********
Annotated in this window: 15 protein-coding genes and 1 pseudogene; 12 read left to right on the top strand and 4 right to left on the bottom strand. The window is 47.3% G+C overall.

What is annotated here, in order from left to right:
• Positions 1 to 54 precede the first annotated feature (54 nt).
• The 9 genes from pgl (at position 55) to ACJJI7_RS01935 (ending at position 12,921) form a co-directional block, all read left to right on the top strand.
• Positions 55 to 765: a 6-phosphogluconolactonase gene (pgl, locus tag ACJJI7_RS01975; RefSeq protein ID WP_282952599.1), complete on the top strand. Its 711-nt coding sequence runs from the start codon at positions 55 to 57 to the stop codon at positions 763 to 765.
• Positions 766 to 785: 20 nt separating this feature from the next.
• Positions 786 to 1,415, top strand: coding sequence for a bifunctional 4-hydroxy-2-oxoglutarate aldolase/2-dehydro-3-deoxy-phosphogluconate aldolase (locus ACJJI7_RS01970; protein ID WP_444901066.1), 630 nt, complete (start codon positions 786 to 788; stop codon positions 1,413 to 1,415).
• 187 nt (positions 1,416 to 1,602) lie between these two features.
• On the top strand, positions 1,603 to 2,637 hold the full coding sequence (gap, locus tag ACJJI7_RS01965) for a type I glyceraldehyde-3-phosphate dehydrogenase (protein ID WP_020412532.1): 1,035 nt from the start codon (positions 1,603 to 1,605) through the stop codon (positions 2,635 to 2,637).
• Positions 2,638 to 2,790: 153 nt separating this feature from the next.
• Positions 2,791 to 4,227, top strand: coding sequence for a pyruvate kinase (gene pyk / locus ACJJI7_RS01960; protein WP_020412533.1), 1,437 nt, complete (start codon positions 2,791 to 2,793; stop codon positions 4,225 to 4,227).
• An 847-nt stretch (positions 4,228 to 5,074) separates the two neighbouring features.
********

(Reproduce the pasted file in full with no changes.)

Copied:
Annotated in this window: 15 protein-coding genes and 1 pseudogene; 12 read left to right on the top strand and 4 right to left on the bottom strand. The window is 47.3% G+C overall.

What is annotated here, in order from left to right:
• Positions 1 to 54 precede the first annotated feature (54 nt).
• The 9 genes from pgl (at position 55) to ACJJI7_RS01935 (ending at position 12,921) form a co-directional block, all read left to right on the top strand.
• Positions 55 to 765: a 6-phosphogluconolactonase gene (pgl, locus tag ACJJI7_RS01975; RefSeq protein ID WP_282952599.1), complete on the top strand. Its 711-nt coding sequence runs from the start codon at positions 55 to 57 to the stop codon at positions 763 to 765.
• Positions 766 to 785: 20 nt separating this feature from the next.
• Positions 786 to 1,415, top strand: coding sequence for a bifunctional 4-hydroxy-2-oxoglutarate aldolase/2-dehydro-3-deoxy-phosphogluconate aldolase (locus ACJJI7_RS01970; protein ID WP_444901066.1), 630 nt, complete (start codon positions 786 to 788; stop codon positions 1,413 to 1,415).
• 187 nt (positions 1,416 to 1,602) lie between these two features.
• On the top strand, positions 1,603 to 2,637 hold the full coding sequence (gap, locus tag ACJJI7_RS01965) for a type I glyceraldehyde-3-phosphate dehydrogenase (protein ID WP_020412532.1): 1,035 nt from the start codon (positions 1,603 to 1,605) through the stop codon (positions 2,635 to 2,637).
• Positions 2,638 to 2,790: 153 nt separating this feature from the next.
• Positions 2,791 to 4,227, top strand: coding sequence for a pyruvate kinase (gene pyk / locus ACJJI7_RS01960; protein WP_020412533.1), 1,437 nt, complete (start codon positions 2,791 to 2,793; stop codon positions 4,225 to 4,227).
• An 847-nt stretch (positions 4,228 to 5,074) separates the two neighbouring features.